There was a comment at the bottom of my tubeless tire inflator article, expressing gratitude for presenting the issues that I faced while building the stupid thing. And all I could think was “well what good would it be if I didn’t tell people about what I actually faced?” And I’m thinking now that we really need to start extending this further. What good is a story if it only talks about the good parts of what happened? What good is it if we turn people’s stories into impossible-to-obtain myths? Our obsessively curated social media feeds probably aren’t helping our own mental health, and are certainly causing a mild amounts of consternation and grief to those on the other end of it. Life is not only about bicycles that are too expensive for the regular person to buy, or globetrotters strutting around the world without a care in the world. Life is challenges. Life is ugly. We need to embrace that ugliness. We need to get into the gutters and start seeing and showing the parts that people don’t want to see. We’re all flawed and we need to stop convincing ourselves that life would be great if only…
And that's not even considering the billions of people living in poverty under repressive regimes that would probably be pretty happy living through your worst day. But that makes for a terrible Instagram feed, and should probably be saved as a topic for another day.
*Maybe this is some sort of weird schadenfreude that I have, but I love seeing people’s flaws. During his years as a Canuck, Brent Sopel was just the weird looking guy with the mullet. Once I read his story though…man. What an amazing person. If only I’d known this about him back in the day, he’d have been my favourite player. Flaws are endearing. Flaws are interesting. Flaws are human.
Uncle Dave's Music Club
I've been protecting you guys for a while now. But I think it is time to start exposing you to some weird shit. And there aren't many weirder than where I am going today.
I can't actually remember who the Fiery Furnaces were opening for when I first saw them, but my memory is still fresh of Eleanor sauntering out, messing around with her microphone and taping down her set list. She oozed an effortless hipster cool, and was the kind of girl that you would never approach, and assume had something exciting at some place you had never heard of planned for the rest of the evening. And they played and the music was good enough that I paid attention. This was a couple of weeks before the release of Blueberry Boat. So when that was finally released, I strolled down to Zulu and picked up a copy.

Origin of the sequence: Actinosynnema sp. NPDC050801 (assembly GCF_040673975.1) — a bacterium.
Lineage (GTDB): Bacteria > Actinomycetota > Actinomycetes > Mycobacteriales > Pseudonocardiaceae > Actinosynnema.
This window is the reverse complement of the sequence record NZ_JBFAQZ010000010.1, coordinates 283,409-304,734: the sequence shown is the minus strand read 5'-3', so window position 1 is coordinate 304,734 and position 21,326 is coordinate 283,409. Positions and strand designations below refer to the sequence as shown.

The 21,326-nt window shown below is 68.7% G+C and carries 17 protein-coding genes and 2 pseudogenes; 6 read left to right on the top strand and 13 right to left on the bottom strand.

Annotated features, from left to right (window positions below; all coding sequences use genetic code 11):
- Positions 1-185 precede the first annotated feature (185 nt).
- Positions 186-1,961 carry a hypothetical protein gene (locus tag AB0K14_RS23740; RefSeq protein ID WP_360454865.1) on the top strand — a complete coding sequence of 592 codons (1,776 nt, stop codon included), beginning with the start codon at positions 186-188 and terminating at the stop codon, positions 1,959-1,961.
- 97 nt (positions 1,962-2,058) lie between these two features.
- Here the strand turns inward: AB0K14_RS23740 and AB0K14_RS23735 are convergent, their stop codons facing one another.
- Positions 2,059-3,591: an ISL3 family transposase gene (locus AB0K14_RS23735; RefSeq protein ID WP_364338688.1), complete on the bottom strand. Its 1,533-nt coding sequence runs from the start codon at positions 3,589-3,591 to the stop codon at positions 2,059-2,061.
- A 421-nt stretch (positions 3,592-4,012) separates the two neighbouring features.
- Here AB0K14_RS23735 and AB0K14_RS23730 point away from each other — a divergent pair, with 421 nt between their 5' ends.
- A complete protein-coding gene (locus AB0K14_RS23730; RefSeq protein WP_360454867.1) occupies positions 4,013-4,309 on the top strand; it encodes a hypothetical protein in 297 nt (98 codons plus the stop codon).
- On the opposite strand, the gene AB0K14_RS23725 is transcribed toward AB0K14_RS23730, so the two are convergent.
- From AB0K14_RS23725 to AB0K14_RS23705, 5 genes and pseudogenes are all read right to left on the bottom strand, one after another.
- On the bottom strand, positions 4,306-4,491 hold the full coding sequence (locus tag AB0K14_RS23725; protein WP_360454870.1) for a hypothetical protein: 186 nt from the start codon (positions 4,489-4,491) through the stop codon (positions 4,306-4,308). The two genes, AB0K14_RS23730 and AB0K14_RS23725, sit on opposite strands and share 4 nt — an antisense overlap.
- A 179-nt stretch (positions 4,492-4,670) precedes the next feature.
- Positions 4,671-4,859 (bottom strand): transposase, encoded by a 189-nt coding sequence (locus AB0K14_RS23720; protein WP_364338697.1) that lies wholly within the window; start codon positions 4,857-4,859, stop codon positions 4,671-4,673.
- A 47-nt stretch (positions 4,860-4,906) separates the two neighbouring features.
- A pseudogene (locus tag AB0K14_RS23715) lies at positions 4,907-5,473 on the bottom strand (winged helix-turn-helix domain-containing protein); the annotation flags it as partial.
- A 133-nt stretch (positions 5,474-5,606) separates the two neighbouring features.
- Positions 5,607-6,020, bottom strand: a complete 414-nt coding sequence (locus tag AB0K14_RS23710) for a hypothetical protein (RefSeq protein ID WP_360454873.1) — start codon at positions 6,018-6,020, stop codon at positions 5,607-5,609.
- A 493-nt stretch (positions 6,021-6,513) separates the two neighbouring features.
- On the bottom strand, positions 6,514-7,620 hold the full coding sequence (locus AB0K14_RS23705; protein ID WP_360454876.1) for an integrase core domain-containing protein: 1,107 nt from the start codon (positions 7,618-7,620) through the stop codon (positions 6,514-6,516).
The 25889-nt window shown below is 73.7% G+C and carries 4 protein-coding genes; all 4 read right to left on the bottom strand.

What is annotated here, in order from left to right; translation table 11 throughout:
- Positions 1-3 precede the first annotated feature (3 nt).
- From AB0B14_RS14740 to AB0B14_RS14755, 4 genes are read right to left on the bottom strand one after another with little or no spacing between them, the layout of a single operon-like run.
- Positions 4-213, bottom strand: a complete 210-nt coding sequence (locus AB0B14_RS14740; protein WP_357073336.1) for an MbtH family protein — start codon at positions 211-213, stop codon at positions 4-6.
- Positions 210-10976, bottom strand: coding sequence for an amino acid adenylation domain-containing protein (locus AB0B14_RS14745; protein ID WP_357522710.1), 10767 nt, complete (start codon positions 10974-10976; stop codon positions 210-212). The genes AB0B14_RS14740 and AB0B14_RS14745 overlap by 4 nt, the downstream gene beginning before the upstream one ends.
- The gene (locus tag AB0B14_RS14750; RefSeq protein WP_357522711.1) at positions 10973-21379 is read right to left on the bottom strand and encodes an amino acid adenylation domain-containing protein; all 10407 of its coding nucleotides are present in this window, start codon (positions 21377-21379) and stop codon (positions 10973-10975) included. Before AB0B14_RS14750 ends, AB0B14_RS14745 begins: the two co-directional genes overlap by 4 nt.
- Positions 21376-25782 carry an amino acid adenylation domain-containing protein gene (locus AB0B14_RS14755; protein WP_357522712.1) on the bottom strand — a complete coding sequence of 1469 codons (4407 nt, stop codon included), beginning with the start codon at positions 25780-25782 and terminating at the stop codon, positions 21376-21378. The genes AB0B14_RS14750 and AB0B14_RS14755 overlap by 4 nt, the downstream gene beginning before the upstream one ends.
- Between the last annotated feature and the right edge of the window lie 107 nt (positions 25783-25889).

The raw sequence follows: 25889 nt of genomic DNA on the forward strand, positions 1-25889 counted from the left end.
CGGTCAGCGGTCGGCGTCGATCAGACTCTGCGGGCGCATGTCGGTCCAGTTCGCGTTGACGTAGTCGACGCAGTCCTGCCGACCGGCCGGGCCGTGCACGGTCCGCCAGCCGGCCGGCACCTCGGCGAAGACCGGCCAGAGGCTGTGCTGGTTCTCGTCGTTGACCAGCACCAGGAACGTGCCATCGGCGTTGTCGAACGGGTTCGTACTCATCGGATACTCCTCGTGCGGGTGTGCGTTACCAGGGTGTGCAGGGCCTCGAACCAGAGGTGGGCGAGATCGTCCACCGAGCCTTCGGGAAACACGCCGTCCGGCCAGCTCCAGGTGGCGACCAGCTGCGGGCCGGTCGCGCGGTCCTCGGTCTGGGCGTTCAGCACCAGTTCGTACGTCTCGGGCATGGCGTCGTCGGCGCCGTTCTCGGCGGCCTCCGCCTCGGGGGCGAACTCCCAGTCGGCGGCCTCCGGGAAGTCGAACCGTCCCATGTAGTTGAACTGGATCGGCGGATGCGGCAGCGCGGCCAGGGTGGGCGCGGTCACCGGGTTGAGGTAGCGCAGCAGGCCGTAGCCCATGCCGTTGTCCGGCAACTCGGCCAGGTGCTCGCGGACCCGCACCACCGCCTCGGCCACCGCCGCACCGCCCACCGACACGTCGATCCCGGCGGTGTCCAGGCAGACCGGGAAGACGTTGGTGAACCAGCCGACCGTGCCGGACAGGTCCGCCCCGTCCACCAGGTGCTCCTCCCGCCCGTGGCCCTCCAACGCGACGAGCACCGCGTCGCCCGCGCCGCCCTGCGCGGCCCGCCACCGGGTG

Let me tell you, this release is not for the faint of heart. It's a commitment. An adventure. You absolutely will not like it the first time you hear it. That would be impossible. It's just too weird.
But then maybe 5 or 10 listens in (I had way more free time and patience in my youth) it starts to grow on you. It burrows in and starts to make a lot of sense. Well, as much as it can.
But we're not there yet. We'll start with some Eleanor Friedberger/Fiery Furnaces songs that you can actually listen to.
"He didn't mention his mother" is some pretty straight-forward, catchy stuff from Eleanor.
"When I knew" is kind of like above. Which suggests that Eleanor had the "catchy" genes in the family.
Okay. Enough of that. Let's get to the weird shit.
"Tropical Ice-land" - There is a video for this, but I much prefer the album version. It's a bit slow, sad, and kind of pretty. Like they're holding something back.
And it's even better when you flow it into "Rub Alcohol Blues", as happens on the album. "The only thing I've surely owned is a worried and troubled mind." Amen.
And now we're in to Blueberry Boat.
"Chief Inspector Brancheflower" is like a novel for a crazy person who can't read and takes all their information in via song. So many transitions, like six songs jammed into one...there's something for everybody, really. Wonderful.
And then, finally, we're in to "Blueberry Boat". Man. I love this bloody song. It's just so weird and epic and poetic.
Honestly, just put the whole damn album on some time when you're feeling a bit weird and not paying a lot of attention. There's just so many magical moments scattered about, and so much work required to find them, it feels special once you do. I'm not even going to tell you guys about the album they made with their grandmother.
Congratulations, Fildo, Dave has bestowed an NSMB Loam Ranger upon you. It may not cure your FOMO (Fear Of Missing Out), but it will help you jazz up a few of your Instagram posts. Now go chop some wood and slug some maple syrup in your new North Shore Dinner Jacket.